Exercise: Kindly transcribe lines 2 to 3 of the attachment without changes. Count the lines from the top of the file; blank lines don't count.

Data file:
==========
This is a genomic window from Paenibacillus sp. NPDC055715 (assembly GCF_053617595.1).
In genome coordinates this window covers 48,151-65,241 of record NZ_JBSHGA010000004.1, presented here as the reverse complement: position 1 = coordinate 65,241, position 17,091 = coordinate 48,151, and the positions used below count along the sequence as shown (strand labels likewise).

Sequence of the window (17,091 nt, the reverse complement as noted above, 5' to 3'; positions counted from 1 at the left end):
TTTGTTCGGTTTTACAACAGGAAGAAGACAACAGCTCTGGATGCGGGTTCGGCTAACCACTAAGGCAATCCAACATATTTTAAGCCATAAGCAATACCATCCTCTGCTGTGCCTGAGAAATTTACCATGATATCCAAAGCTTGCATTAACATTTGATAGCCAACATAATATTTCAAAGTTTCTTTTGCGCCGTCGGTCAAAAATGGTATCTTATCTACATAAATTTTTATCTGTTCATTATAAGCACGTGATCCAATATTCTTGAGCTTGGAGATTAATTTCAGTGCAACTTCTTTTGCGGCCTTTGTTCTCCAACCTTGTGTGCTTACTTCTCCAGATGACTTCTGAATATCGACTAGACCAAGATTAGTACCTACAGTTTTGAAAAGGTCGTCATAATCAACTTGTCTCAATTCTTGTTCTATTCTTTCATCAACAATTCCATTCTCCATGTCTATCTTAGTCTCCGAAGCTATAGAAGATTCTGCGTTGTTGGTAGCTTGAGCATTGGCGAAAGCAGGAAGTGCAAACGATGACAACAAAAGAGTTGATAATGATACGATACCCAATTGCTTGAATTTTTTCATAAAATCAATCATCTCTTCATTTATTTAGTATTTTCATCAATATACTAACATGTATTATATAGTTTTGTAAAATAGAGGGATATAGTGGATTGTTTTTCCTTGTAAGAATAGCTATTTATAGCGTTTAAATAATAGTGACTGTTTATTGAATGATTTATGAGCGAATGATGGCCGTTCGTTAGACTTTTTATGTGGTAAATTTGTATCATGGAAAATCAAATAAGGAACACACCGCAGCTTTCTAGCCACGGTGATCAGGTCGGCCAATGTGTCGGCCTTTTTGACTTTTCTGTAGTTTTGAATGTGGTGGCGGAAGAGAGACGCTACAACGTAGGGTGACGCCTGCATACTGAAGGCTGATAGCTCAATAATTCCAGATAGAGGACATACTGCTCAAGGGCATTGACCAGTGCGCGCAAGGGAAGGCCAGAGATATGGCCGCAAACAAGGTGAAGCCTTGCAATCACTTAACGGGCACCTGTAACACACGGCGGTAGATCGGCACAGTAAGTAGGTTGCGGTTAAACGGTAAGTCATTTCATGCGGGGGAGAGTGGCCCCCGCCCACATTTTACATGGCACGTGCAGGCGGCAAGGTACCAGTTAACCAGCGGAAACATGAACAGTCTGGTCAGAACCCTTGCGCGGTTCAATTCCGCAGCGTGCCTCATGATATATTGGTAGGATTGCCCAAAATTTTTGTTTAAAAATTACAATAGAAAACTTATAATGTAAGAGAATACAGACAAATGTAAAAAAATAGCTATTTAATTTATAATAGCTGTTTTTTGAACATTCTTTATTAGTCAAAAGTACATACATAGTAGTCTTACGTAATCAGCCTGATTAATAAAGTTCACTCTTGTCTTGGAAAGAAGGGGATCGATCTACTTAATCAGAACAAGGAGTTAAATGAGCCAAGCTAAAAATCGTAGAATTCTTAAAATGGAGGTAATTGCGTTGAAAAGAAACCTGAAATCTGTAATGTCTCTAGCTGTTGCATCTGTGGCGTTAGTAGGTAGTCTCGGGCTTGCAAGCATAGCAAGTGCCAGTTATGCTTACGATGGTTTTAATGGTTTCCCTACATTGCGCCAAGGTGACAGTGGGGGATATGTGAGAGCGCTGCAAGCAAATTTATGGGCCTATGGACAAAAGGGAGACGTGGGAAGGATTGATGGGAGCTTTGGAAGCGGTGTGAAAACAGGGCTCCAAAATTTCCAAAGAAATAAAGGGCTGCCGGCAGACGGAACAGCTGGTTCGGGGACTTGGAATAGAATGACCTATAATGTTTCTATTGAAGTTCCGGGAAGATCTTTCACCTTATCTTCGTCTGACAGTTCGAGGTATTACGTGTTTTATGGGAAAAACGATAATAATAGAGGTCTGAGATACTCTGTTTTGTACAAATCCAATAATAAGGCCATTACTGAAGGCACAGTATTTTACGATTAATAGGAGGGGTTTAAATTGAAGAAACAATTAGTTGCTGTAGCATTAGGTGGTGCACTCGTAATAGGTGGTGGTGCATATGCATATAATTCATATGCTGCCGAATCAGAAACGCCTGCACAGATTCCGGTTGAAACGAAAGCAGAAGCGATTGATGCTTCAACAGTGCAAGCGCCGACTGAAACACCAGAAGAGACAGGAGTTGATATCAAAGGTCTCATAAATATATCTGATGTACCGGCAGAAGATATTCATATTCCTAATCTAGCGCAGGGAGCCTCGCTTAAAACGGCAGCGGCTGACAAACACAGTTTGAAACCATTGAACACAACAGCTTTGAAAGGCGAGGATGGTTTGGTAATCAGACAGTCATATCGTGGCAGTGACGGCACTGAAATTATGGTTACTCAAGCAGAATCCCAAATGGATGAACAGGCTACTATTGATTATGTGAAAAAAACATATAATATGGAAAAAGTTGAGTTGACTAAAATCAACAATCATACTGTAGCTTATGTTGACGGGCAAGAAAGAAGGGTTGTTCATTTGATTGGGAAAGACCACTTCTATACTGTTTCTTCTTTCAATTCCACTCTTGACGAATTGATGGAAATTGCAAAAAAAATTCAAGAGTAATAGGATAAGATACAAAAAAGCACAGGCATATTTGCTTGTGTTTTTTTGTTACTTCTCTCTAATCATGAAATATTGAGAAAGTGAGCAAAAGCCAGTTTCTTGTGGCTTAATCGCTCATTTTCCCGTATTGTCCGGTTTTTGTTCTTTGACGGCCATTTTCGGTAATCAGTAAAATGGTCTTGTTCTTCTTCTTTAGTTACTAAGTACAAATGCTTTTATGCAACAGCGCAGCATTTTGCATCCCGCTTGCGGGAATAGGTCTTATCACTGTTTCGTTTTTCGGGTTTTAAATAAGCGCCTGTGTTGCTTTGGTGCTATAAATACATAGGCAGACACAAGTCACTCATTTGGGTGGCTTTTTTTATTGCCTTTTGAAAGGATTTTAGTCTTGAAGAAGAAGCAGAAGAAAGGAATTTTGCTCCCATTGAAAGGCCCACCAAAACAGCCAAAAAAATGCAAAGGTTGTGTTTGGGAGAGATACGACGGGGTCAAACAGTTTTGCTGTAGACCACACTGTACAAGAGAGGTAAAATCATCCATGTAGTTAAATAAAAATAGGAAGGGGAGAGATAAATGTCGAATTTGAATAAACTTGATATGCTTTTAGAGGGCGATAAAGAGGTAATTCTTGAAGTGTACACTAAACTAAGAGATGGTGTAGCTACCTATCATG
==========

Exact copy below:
In genome coordinates this window covers 48,151-65,241 of record NZ_JBSHGA010000004.1, presented here as the reverse complement: position 1 = coordinate 65,241, position 17,091 = coordinate 48,151, and the positions used below count along the sequence as shown (strand labels likewise).

Sequence of the window (17,091 nt, the reverse complement as noted above, 5' to 3'; positions counted from 1 at the left end):